The compliance panel did not buy the U.S. argument. They stated that:

  1. In order to bring a measure into conformity with WTO obligations, “some change must come about.” (6.14)
  2. When a member violates WTO rules, the preferred solution is a prompt withdrawal of the measure (6.17 – 6.18)
  3. Measures to comply would “in principle, be new measures” – not the measure that was the subject of the original dispute. (6.19) This could include a new application of the old measure (6.21)
  4. A measure that simply moves in the direction of compliance is probably not good enough. (6.24)
  5. In sum, “There has been no change to any of these three measures since the original proceeding. There has been no change in the application of these three measures, or even their interpretation, since the original proceeding. There is no evidence of any changes in the factual or legal background bearing on these measures or their effects since the original proceeding that might have brought them into compliance. This indicates that they remain inconsistent with the United States' obligations under the GATS.” (6.27)

The U.S. argued that “it is not asking the Panel to revisit the findings of the Panel and the Appellate Body in this case, but that it is requesting the Panel to examine the issues under the chapeau of Article XIV based on new evidence and arguments not previously available to the Panel or the Appellate Body.” (6.40)

This seems to comport closely with Rob’s argument that new data may show that the U.S. could better meet the DIOCOSEFLRD test.

But the 21.5 compliance panel noted that such relitigation on the basis of better arguments risks going against the DSU’s mandate and “would run counter to the prompt settlement of disputes” (6.53) and the finality of AB decisions (6.57).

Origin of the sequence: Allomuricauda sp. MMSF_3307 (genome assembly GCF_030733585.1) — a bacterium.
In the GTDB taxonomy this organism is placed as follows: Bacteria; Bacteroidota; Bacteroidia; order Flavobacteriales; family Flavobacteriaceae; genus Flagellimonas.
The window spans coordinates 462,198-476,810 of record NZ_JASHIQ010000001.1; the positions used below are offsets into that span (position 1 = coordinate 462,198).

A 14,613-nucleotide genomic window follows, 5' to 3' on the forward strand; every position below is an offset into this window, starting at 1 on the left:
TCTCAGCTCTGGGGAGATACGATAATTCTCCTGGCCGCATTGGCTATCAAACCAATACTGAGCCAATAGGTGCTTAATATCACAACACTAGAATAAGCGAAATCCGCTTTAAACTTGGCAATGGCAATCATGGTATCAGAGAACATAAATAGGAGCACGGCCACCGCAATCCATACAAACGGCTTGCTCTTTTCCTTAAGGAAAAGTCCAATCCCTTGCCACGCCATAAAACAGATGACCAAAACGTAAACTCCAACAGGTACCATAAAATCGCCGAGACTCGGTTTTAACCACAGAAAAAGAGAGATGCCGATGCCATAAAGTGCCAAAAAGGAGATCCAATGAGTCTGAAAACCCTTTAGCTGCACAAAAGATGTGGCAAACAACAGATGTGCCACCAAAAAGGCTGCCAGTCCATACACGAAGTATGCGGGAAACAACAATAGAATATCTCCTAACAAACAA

The panel also noted that precedents that the U.S. tried to invoke to justify this approach related to the consistency of measures taken to comply, rather than attempts to better qualify for an exception (6.61).

The U.S. also attempted to invoke the ambiguity as to the factual conclusions of the US-Gambling ruling on Article XIV to suggest that better evidence could lead to a different conclusion on Article XIV. But the compliance panel noted that the AB felt that the ambiguity of the facts in the first place did not constitute a sufficient ground for reaching a different legal conclusion, (6.76) and the ambiguity was not a matter of poor argumentation by USTR, but “a reflection of the ambiguous state of U.S. domestic law.” (6.83) (Some of that alleged ambiguity related to a failure of the federal government to prosecute intrastate gambling in the intervening period – a hairy constitutional issue (6.120-6.121) – and the lack of evidence of actual prosecutions (6.129).)

In sum, compliance panels have seemed unfavorably disposed to forgiving WTO violations on the basis of something short of a change in the real world.

Now, Rob could state that it is precisely because the DIOCOSEFLRD test hinges in part on the legitimacy of the underlying regulatory distinction that a compliance panel might be willing to consider legitimacy in the light of better understanding of the facts on the ground, even if the facts themselves hadn’t changed.

But even accepting this (which seems highly unlikely), the U.S. would still have to meet the test that the “detrimental impact on competitive opportunities stems exclusively from the legitimate regulatory distinction” (emphasis added).